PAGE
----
Greenwich Artist Comes Through The Choppy Seas With Exhibit At Oak And Oil In Katonah

Greenwich Artist has Wine Tasting and Exhibit at Oak and Oil in Katonah
Greenwich Artist Comes through the Choppy Seas with Exhibit at Oak and Oil in Katonah
Source - Photo by Rich Monetti

At Oak and Oil on Katonah Avenue there's no shortage of slick when it comes to the glut of quality artist that this community offers.  "I wish I could prolong our shows," says Gallery Curator Giovanna Schwartz, and the artist that was on hand this Saturday afternoon for a wine tasting only makes the owner's heart grow fonder in anticipation of each morning's opening.

"I fall more in love with her paintings everyday," says Michael Kearns of Impressionist Artist Jillian Marie Dyson.

On the flip side, it's the setting of the sun that gives the Greenwich artist a rise. Ideas many times coming at night, says Dyson, "I never don't

have an idea so I can't wait till morning to start painting."

However, providing insight into the process through daybreak is beyond her powers of explanation. "I don't know how it happens, it just pops out," says Dyson.  

"End of Day" seems to have followed suit as it features a fishing boat trudging on toward another day. "I love the rawness," says the New Zealand native. "It just fell out of my heart, and I put it down without much polish."

But she's not put off when her initial strokes amount to a false dawn. "You just paint over it," she says. "It gives you something to start with rather than getting upset."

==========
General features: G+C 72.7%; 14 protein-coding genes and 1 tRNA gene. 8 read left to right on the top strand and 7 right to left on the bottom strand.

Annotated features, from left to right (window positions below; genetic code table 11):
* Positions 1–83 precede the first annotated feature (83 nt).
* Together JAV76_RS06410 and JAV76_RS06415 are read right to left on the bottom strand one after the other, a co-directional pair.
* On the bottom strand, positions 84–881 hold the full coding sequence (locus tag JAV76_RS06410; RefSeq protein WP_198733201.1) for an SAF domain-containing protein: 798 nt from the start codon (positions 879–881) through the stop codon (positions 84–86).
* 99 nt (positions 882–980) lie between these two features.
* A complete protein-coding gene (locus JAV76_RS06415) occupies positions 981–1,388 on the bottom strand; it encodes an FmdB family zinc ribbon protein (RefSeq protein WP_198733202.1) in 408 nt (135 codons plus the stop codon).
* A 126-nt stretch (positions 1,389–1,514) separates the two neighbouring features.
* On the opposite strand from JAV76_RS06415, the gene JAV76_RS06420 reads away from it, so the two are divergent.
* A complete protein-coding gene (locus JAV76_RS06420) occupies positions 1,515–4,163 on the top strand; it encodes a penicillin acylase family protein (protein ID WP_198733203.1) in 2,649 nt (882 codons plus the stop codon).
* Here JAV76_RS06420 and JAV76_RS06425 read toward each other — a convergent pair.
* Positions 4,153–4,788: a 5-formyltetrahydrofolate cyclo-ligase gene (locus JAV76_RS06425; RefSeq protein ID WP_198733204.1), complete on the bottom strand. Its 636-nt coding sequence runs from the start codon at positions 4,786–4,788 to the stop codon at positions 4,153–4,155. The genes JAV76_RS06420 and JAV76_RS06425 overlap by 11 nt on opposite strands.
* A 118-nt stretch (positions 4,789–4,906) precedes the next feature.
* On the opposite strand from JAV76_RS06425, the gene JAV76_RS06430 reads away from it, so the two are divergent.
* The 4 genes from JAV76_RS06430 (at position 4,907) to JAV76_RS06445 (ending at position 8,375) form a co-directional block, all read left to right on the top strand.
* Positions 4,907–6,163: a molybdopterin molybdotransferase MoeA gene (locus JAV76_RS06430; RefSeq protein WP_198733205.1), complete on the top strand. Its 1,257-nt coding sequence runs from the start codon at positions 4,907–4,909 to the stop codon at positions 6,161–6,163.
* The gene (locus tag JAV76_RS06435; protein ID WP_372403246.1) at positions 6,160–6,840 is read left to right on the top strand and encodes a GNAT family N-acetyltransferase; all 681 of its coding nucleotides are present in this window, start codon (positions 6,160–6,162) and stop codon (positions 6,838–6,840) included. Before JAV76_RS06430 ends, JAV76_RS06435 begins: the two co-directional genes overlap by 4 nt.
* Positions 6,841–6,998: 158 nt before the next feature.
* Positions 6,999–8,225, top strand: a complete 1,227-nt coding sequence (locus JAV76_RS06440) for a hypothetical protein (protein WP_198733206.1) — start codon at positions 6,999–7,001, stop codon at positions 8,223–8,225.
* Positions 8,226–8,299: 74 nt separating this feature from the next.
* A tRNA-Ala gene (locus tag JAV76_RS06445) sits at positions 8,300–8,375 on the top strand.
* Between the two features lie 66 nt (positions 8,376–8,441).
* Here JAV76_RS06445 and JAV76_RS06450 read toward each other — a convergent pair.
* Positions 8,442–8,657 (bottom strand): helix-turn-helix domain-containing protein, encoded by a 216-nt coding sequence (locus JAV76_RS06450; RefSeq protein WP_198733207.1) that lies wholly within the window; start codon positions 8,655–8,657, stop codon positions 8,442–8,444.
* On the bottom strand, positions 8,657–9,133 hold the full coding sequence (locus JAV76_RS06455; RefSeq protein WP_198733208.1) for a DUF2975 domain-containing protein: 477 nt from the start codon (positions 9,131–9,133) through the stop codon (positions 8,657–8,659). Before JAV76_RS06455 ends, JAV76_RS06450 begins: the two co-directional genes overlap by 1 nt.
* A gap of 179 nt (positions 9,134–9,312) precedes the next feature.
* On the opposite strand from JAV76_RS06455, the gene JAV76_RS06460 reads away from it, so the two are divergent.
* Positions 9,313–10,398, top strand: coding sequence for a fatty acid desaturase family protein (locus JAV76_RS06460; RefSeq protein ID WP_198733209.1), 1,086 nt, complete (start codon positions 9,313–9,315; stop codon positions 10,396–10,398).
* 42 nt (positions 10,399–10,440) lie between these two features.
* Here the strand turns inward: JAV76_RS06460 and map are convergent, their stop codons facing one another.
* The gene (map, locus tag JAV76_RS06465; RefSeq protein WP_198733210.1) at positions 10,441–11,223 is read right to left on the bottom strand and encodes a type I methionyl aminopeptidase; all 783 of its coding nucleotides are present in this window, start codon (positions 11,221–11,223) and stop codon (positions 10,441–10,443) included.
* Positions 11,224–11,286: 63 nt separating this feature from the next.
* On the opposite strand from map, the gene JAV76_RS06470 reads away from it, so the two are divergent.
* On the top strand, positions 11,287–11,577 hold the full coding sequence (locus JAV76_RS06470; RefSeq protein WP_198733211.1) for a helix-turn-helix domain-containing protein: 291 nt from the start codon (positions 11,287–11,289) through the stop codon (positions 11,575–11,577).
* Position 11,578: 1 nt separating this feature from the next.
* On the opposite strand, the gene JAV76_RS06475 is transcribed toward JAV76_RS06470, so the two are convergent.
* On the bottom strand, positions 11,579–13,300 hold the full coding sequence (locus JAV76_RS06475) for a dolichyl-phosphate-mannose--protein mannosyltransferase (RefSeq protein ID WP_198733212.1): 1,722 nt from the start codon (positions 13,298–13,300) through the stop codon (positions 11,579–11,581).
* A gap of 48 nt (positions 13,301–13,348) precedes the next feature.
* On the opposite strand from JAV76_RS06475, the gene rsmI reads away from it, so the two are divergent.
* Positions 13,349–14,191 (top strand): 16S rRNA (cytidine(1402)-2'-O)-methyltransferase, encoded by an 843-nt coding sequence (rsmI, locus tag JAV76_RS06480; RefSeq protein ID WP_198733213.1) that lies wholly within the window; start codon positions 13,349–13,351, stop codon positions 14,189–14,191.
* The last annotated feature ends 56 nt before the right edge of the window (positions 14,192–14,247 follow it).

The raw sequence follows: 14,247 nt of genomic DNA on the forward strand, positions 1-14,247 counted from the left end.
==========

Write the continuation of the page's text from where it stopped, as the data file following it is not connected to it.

All the more easier to then turn the tide on the object of her artistic affections. "I love painting the sea," she says. "I love the movement of the water."

Thus Dyson left "Eye of the Storm" to the beholder. "You could be coming in or going out," said Dyson. "It can be whatever you want it to be." 

Whether she was entering or exiting through the rough seas when she left New Zealand for Florence,

Italy as a 17 year old is also open to interpretation.  "There's much beauty in New Zealand but little culture. So after high school, I moved to Italy and made a living selling my art to tourists on the street," says Dyson. 

She's certainly made it this far, but things have been rough since downturns in the economy following 9/11 and the great recession.  "I haven't been exhibiting much in past years," says Dyson. "But I never stop painting, and I have 60 painting waiting for the economy to come back." 

Even so, Schwartz is sure Katonah needn't wait on economic indicators to get onboard with a satisfaction that goes both ways.  "It makes us feel good that customers come back and tell us how happy they are," Schwartz concludes. "This tells us we are representing the right artists."



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